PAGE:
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8-Misc: South African Catholic Bishops' Conference and environmental NGOs critical on GMOs

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-------------------------------- GENET-news --------------------------------

TITLE:  A) Church calls for moratorium on genetically engineered food
        B) South African newspaper questions Aventis application there for
SOURCE: A) Panafrican News Agency
        B) Johannesburg Mail and Guardian via Africa News Service
           by Fiona Macleod
DATE:   A) November 8, 2000
        B) November 10, 2000

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A) Church calls for moratorium on genetically engineered food

The Southern African Catholic Bishops' Conference Wednesday expressed its 
concern over the utilisation of Genetic Engineering or GE technologies in 
agriculture and food production. Tens of thousands of hectares in South 
Africa have been planted with GE crops. Modified maize and cotton are 
already commercially produced, while soybean, potato, tomato, apple and 
canola are in a trial phase.

The Rev. Wilfred Napier, archbishop of Durban, said GE is an imprecise 
technology and that the long-term health effects of consuming GE food have 
not been assessed. "Scientists are warning that new allergens, carcinogens 
and toxins may be introduced into foods," he said. "Moreover, the damage to 
the environment would be largely irreversible. Once released, genetically 
engineered organisms become part of our ecosystem."

He added that another major issue posed by the transgenic crop technologies 
is the cross-pollination of neighbouring non-GE crops due to pollen drift. 
This pollution could result in the eradication of biodiversity in areas 
bordering genetically modified crops. "Because we do not know whether there 
are any serious risks to the environment or human health, to produce and 
market genetically modified food is morally irresponsible. The 
precautionary principle should apply, as it is done in medical research," 
he said.

He called on the government to introduce a five-year freeze on genetic 
engineering, in support of the campaign launched by the South African 
Freeze Alliance on Genetic Engineering. "We agree that a five-year period 
is the minimum time needed to implement stringent safety tests on GE foods 
and to thoroughly research the health, safety and environmental impacts of 
GE crops. "During this time the import and export of GE foods and crops as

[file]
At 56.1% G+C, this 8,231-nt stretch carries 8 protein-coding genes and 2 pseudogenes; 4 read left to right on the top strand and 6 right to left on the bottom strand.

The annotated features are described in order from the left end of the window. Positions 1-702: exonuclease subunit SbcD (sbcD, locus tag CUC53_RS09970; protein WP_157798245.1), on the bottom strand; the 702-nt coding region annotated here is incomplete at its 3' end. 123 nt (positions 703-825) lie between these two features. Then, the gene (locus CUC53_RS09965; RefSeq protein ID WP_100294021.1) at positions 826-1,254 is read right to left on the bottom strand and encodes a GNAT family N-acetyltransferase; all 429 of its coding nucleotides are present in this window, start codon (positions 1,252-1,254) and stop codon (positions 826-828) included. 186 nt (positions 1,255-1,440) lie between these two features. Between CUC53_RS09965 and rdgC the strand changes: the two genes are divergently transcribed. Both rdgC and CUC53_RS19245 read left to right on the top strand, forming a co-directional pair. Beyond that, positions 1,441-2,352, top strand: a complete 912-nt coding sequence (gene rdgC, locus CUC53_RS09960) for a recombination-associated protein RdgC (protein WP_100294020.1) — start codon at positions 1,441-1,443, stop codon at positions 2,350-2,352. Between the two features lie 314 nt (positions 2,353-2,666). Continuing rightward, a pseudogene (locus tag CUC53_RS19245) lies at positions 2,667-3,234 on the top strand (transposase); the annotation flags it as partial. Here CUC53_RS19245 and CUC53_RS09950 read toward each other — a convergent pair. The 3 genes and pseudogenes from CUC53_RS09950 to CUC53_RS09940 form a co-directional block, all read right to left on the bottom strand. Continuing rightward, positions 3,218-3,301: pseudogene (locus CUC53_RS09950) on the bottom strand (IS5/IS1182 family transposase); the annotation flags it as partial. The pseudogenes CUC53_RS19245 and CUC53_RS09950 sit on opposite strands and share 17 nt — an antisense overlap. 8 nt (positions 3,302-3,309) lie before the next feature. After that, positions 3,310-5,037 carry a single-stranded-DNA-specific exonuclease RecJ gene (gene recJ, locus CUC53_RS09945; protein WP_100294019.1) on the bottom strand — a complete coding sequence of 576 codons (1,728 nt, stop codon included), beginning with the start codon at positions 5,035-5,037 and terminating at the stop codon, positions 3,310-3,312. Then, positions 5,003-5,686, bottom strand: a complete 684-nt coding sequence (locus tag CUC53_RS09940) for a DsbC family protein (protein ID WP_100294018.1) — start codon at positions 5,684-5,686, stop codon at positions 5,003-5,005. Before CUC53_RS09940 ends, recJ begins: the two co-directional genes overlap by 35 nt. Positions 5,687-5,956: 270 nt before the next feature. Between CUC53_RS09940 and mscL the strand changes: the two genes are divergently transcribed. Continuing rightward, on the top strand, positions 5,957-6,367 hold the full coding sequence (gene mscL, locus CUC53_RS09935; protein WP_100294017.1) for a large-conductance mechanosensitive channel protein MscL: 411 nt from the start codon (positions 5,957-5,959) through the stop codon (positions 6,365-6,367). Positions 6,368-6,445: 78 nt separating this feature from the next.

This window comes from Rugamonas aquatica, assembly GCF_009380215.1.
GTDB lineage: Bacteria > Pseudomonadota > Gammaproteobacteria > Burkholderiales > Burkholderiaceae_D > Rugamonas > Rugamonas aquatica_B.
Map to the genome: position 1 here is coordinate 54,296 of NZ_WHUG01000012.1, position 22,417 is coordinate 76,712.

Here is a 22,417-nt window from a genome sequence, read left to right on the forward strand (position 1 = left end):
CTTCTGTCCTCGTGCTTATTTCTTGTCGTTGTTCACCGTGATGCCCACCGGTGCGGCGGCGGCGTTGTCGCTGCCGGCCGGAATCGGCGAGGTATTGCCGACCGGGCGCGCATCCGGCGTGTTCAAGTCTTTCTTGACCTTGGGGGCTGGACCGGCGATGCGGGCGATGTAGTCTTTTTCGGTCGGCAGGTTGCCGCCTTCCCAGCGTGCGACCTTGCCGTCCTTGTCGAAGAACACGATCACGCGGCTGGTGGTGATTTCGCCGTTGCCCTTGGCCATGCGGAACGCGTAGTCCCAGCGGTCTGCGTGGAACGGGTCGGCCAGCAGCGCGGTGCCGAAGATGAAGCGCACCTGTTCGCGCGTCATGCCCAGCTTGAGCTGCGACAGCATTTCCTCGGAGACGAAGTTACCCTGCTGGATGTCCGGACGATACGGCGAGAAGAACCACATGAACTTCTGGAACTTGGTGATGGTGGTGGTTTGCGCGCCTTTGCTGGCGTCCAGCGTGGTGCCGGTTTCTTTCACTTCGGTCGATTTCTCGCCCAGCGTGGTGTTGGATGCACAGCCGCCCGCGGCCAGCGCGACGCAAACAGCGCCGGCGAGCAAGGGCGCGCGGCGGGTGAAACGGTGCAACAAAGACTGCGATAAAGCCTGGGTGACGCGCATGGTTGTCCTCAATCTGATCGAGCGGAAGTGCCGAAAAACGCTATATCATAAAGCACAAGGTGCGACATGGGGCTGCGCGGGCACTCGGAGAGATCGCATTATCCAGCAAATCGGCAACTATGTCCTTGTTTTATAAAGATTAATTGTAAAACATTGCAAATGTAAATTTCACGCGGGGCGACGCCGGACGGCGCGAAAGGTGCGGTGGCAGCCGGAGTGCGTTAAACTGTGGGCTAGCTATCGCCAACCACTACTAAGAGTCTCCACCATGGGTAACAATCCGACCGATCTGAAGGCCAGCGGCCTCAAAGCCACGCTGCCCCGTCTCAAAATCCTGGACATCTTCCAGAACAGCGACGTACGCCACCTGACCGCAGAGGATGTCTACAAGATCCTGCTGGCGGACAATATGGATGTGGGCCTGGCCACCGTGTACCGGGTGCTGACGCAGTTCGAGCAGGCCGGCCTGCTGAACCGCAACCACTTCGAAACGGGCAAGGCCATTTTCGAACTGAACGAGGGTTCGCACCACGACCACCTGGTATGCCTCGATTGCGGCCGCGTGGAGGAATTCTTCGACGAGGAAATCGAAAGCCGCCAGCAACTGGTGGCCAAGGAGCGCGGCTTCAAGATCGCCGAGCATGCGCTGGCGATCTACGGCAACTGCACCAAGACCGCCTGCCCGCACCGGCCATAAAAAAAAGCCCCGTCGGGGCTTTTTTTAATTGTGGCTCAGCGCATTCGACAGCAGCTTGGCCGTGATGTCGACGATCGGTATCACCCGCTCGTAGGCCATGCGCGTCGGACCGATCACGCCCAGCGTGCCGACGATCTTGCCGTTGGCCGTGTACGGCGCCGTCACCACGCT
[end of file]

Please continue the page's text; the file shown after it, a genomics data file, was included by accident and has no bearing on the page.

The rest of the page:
well as the patenting of seeds for food and farm crops should be stopped," 
Napier said. He also urged the government to introduce compulsory labelling 
of GE food and sign the international Protocol on Biosafety which requires 
that countries exporting genetically modified organisms provide, in 
advance, detailed information to the importing country.


B) South African newspaper questions Aventis application there for StarLink

Johannesburg -- Aventis, which has been denied entry of its products into 
Europe by the EU, has applied to grow its genetically modified crop in 
South Africa. A company that has had to remove about 300 food products from 
United States supermarket shelves because they contain a genetically 
engineered maize that may cause human allergies now wants to grow the crop 
in South Africa. The French-based pharmaceuticals giant Aventis has applied 
to the Department of Agriculture for a permit to introduce the crop to 
South Africa. The maize is known as StarLink and it has been engineered to 
contain a gene that is suspected to cause allergies.

Aventis had permission to grow the crop in the US only for animal foods and 
industrial use. But the discovery of StarLink in the human food chain in 
the past weeks has caused mass hysteria among consumers. Snacks, cereals 
and restaurant foods produced by major brand names like Kraft Foods, 
Safeway and Western Family Foods have been recalled and two large food 
companies shut down their production lines. Many of the contaminated 
products are sold under different brand names, so it is difficult for 
consumers to know whether the food in their pantry is suspect.

At least one lawsuit has been filed against Kraft by a Chicago man who 
claims he suffered severe stomach cramps, diarrhoea, a headache and hives 
after eating tacos made with contaminated maize. StarLink contains a 
pesticide gene, Cry9C, that is resistant to heat and difficult to digest. 
It is this gene that is suspected to cause allergies. In its application to